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Tuesday, June 25, 2024 | Back issues
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Scientists Ask Public to Help Sift Through Galactic Data in Search for Life

Scientists are doubling down on efforts to encourage more galactic discoveries – including of extraterrestrial intelligent life – through new research partnerships and by releasing troves of data from space for the public to scour through.

(CN) – Scientists are doubling down on efforts to encourage more galactic discoveries – including of extraterrestrial intelligent life – through new research partnerships and by releasing troves of data from space for the public to scour through.

Researchers revealed Friday at the annual meeting of the American Association for the Advancement of Science several new efforts to promote continued breakthroughs in the vast scientific arena that is our understanding of the universe. While these efforts are varied and wide-ranging, they are all in pursuit of answering the key questions that continue to elude astronomers: What planets and stars remain undiscovered in nearby galaxies, and is humanity truly alone in the universe.

One crucial element of these efforts is the newly announced partnership between the National Radio Astronomy Observatory (NRAO) and the Search for Extraterrestrial Intelligence Institute (SETI). The groups will kick off with a fresh program that will allow SETI to utilize state-of-the-art radio telescopes operated by NRAO that can monitor “technosignatures” from space with unprecedent access.

These technosignatures, constructed from a complex network of radio signals, can give researchers a drastically improved glimpse into the chemical and biological details of the universe, providing data on anything from the chemical makeup of a planet’s atmosphere to foreign structures orbiting celestial bodies.

Researchers, however, have no intention of hoarding the data. Another announcement made Friday from the Breakthrough Listen Initiative revealed that data already gathered from a series of strategically placed telescopes around the world, such as the Parkes radio telescope in New South Wales, Australia, and the Green Bank Observatory in West Virginia, will be released to the public at large.

This announcement will result in two petabytes of cosmic related data – roughly the equivalent of one trillion pages worth of information.

Scientists hope that this data release, which will be the largest data release about universal discovery in history, will encourage everyday people to comb through this massive data pile and mobilize as many interested minds as possible towards future cosmic discoveries.

Matt Lebofsky, lead system administrator for the Breakthrough Listen Initiative, says the data release can only help in the pursuit of universal knowledge – and that there is no telling where it may lead.

“Breakthrough Listen is excelling on all these fronts, making this ever-growing data set one of the richest and most exciting not only in the quest to discover extraterrestrial intelligence, but in the fields of astronomy and astrophysics in general,” Lebofsky said in an email.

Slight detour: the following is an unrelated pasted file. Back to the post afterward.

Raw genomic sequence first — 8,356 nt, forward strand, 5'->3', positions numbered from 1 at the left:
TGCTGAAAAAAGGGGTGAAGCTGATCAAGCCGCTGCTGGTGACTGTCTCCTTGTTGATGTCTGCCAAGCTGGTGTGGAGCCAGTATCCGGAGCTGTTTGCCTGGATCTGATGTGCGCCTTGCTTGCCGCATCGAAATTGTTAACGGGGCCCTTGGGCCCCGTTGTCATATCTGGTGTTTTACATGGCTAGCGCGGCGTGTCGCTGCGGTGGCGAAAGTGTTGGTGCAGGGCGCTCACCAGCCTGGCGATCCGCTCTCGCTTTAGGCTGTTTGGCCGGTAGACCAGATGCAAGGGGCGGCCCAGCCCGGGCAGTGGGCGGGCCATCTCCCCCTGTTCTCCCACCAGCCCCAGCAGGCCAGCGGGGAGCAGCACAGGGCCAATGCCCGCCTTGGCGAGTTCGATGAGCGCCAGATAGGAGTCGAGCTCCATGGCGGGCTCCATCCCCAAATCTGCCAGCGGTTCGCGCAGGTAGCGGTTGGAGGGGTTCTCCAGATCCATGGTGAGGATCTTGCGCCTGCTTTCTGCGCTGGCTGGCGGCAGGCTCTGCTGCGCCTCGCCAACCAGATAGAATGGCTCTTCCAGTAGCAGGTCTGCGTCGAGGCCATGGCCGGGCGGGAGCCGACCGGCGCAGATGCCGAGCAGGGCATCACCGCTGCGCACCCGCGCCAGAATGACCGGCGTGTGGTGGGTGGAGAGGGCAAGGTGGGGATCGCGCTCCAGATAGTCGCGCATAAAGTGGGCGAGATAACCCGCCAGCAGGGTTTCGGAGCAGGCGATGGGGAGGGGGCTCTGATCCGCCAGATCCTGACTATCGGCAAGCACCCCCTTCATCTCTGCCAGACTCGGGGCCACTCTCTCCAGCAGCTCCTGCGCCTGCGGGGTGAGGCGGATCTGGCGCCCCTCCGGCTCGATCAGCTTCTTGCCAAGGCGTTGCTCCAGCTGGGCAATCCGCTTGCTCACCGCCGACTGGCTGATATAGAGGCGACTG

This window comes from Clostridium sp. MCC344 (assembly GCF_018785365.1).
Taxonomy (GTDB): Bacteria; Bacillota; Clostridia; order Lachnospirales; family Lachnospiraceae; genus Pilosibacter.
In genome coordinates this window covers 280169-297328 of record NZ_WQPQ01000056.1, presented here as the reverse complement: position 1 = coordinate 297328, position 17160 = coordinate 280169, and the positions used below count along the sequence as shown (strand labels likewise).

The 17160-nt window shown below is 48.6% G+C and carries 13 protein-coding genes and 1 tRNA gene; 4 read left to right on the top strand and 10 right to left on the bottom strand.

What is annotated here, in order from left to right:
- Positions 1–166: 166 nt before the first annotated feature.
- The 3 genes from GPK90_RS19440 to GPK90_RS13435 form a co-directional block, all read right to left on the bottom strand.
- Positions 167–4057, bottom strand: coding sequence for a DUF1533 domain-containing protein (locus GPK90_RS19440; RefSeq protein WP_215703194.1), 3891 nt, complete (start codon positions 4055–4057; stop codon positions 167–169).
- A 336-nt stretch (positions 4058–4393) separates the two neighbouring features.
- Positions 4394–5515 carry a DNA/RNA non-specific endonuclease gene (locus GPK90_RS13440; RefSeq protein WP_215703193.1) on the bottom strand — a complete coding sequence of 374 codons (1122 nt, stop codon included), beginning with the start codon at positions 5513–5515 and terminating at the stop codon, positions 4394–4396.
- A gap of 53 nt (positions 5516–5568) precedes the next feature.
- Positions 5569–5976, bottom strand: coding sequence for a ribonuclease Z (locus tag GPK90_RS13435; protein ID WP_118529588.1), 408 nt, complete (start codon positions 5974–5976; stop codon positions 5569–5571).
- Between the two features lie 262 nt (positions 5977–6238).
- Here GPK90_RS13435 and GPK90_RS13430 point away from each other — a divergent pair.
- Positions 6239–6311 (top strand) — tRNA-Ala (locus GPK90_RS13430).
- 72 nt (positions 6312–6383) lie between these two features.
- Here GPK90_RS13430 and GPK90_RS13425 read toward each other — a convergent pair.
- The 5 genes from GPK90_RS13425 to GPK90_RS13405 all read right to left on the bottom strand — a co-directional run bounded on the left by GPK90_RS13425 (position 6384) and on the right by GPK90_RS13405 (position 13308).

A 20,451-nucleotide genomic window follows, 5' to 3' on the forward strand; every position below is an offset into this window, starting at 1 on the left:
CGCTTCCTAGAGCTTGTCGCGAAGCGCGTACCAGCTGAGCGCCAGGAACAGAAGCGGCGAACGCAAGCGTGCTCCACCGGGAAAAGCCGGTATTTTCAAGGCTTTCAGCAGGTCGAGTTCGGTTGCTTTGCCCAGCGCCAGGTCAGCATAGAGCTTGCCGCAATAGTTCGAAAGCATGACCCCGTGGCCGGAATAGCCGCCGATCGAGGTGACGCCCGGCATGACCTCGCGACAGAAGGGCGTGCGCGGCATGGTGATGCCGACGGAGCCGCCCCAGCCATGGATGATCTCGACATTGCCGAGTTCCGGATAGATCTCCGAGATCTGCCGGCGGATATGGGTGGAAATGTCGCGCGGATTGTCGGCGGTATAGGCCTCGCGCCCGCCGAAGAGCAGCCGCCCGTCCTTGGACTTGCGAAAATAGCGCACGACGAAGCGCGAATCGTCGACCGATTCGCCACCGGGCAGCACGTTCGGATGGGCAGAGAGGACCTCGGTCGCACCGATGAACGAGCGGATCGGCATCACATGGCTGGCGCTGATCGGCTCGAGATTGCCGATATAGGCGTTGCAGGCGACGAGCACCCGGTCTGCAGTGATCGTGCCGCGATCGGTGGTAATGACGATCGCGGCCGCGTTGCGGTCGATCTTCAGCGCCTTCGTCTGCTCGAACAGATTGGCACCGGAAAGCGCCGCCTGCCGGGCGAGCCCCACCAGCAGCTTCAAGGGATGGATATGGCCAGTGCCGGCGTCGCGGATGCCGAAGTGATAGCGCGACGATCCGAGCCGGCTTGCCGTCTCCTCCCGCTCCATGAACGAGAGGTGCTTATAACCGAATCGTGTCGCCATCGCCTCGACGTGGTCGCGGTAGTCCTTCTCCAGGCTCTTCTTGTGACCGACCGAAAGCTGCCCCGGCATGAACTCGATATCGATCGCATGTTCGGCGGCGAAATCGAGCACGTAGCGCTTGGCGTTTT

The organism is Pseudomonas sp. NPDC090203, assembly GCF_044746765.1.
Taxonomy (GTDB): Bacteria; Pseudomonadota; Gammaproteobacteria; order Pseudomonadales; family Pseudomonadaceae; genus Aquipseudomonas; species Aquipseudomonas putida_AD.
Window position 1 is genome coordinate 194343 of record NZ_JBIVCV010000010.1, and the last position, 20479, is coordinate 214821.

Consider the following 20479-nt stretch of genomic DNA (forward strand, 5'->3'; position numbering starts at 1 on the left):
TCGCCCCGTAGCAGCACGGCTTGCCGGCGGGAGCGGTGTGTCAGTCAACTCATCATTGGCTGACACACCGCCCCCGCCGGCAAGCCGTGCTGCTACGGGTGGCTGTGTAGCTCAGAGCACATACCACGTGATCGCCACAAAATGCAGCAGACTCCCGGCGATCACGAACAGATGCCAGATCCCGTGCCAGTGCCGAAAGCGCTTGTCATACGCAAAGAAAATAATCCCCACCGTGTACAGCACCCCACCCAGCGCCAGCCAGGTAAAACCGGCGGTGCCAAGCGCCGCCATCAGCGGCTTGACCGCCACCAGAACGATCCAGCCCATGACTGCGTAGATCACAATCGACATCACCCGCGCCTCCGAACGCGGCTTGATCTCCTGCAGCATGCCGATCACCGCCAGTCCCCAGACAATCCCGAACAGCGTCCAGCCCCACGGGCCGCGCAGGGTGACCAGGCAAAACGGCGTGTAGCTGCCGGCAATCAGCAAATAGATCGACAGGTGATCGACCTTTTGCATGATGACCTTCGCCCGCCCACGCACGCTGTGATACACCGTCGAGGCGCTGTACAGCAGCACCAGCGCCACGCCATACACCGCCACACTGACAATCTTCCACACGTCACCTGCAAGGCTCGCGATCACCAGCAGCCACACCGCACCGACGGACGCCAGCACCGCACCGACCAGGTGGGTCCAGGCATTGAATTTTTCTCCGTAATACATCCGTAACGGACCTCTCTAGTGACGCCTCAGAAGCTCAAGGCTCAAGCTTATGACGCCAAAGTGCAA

“It is certainly a challenge to analyze such huge volumes,” Lebofsky continued. “As our own technology and analysis techniques improve, we may find technosignatures hidden in on our disk drives that were overlooked before – this kind of data bears repeated visits, and the ideas and eyeballs of the public at large can only help! Even if we don't find ET soon colleagues in related sciences have already used our data to study natural phenomena and further our understanding of the physical universe. And as our insight into the universe grows sharper, hints shall be revealed of where fellow intelligent life may exist.”

To illustrate the practicality of these efforts and what they accomplish, researchers detailed how these tools can examine a certain section of Earth’s sky that could hold significant potential for discovery. It is window-like perspective from Earth that is perfectly lined up with nearly two dozen other stars, and it is through this window that we may be able look at far-away life – just as they could be looking right back at us.

Sofia Sheikh, who led these efforts, says that while these observations did not result in any noteworthy revelations, such as discovery of extraterrestrials, the doors they open has tremendous potential in the long run.

“My part in this announcement was the data analysis from the first ever targeted search of the Earth Transit Zone (ETZ), which is a special region of the sky from which extraterrestrial observers might have a greater chance of detecting the Earth (because of its alignment with the sun),” Sheikh said in an email. “While we did not detect any alien signals, this search was more of a ‘proof of concept’ for searching this special region of the sky. I observed 20 nearby stars in the ETZ, but there are still thousands of stars (and different frequencies!) to search in this region.”

Sheikh says although the future of space discovery is promising, we must remember the complexity of the issue at hand and the impossible-to-grasp size of the universe – despite how excited many are at the prospect of unraveling the many mysteries that await humanity in the expanse of space.

“SETI searches are like any other kind of science: they have to be rigorous and peer-reviewed, they take a long time, and we have to make sure we go about the search in a methodical manner while documenting what we've already covered,” Sheikh said. “Space is huge, and the parameter space is only larger still! But we're chipping away at the question, one small search at a time, with tools and technology and amounts of data that humanity has never tried before.”

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